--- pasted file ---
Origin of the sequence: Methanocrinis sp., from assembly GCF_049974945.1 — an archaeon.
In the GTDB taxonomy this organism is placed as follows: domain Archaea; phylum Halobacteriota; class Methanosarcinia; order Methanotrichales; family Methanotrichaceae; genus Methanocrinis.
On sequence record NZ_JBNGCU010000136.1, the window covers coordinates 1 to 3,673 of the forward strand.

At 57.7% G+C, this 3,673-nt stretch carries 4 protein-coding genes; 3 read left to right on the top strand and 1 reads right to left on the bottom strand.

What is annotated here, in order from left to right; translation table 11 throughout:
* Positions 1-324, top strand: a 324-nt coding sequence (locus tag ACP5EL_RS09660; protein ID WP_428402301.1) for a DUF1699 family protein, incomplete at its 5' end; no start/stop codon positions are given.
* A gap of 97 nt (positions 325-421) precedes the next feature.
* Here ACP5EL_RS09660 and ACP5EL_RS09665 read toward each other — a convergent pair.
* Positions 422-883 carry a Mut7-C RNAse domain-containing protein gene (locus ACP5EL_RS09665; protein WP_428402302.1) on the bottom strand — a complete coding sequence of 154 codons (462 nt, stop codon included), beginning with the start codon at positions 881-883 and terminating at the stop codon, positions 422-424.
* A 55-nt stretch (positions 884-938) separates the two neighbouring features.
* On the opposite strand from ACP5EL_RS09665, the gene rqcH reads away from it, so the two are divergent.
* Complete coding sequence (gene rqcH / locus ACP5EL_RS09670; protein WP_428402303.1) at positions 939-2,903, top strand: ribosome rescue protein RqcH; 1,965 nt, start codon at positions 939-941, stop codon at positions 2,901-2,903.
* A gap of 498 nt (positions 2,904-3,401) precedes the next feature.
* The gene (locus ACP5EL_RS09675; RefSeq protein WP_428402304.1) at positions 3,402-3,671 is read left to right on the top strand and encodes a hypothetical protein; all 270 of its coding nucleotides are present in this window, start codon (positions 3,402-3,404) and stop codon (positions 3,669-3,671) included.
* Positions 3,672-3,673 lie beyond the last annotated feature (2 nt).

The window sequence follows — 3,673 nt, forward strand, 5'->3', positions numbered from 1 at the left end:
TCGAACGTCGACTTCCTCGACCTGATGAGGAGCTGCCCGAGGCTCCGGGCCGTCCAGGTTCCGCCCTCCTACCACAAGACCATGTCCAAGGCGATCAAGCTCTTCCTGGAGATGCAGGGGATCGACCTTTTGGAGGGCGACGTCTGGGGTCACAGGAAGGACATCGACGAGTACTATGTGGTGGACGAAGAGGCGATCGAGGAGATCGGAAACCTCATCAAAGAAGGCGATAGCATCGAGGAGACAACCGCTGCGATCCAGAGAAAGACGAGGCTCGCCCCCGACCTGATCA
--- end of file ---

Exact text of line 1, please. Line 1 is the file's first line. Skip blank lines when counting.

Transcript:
Origin of the sequence: Methanocrinis sp., from assembly GCF_049974945.1 — an archaeon.